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Is the phrase "Me siento mal" grammatically correct in Spanish?

Sí, es gramaticalmente correcta. Efectivamente, el DPD y la Nueva gramática española dicen que malo (adjetivo) solo se apocopa en mal cuando precede a un sustantivo. Y aquí no va precediendo a nada, ...
Charlie's user avatar
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15 votes
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Can someone explain why "lo" is required in this sentence?

If the sentence, as RubioRic rightly suggested, is: El calpulli lo formaban personas que estaban unidas familiarmente. "lo" is an obligatory duplicate direct object. This occurs, among ...
Gustavson's user avatar
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14 votes
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Gender of adjectives when no noun is defined

Colors in Spanish usually work as nouns, besides being adjectives. Color nouns are always masculine: el blanco, el negro, el azul, el rojo; even color nouns derived from feminine nouns are masculine: ...
pablodf76's user avatar
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14 votes

How do verbs like 'gustar' actually function?

Your supposition that the translation would be Las manzanas no le gusta a Sonia is almost correct. With the apples being the subject, the verb simply needs to agree to be perfectly cromulent. ...
user0721090601's user avatar
14 votes
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Cuidarse in Spanish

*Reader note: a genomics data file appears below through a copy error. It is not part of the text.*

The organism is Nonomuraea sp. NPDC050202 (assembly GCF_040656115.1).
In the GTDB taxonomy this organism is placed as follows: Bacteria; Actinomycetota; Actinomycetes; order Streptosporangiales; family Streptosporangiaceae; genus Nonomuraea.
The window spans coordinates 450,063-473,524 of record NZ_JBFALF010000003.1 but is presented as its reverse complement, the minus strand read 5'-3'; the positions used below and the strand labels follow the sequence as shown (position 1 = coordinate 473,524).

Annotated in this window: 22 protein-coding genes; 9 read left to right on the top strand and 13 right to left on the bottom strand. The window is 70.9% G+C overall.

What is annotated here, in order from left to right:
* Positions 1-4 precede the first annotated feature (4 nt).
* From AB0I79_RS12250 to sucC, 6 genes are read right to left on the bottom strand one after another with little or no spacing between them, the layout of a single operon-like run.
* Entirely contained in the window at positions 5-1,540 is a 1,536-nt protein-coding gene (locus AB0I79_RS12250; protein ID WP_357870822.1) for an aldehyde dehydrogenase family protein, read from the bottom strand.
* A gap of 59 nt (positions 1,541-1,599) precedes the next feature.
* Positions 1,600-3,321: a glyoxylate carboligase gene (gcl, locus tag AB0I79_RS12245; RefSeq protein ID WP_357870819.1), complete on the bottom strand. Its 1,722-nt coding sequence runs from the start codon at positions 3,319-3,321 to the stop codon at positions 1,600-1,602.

You have understood the text perfectly and I can see why you find it a bit difficult. When in doubt, you should check the Diccionario de la Real Academia Española de la Lengua, the DRAE. There you'll ...
RubioRic's user avatar
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14 votes
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What is the "a" in ¿"A dónde vamos?"?

It's not 'we'; the 'we' is implied by 'vamos', which is the first person plural form of the verb 'ir' ('to go'). It's 'to', as @Traveller mentions in the comments, so it literally translates as 'To ...
Glorfindel's user avatar
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13 votes
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Why is the cycle race called La Vuelta "a" España, not "de"?

There's a subtle difference between using 'a' and 'de'. If you say 'La Vuelta de España', it means the object of this sentence, 'La Vuelta' belongs to Spain and it pertains to it. Like saying 'The ...
alonso.torres's user avatar
13 votes
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¿Es "la amoladora" o "el amoladora"?

El agua lleva el porque, a pesar de que agua es palabra femenina (decimos que está fría), la primera sílaba es tónica y el primer fonema es /a/. Si colocamos un adjetivo entre el artículo y el ...
user0721090601's user avatar
13 votes

Why is "a" needed in "Jugaba al tenis todos los días"?

According to the DLE, the verb jugar is used with that meaning followed by the a preposition: intr. Entretenerse, divertirse tomando parte en uno de los juegos sometidos a reglas, medie o no en ...
Charlie's user avatar
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12 votes
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¿"Países miembro" o "países miembros"?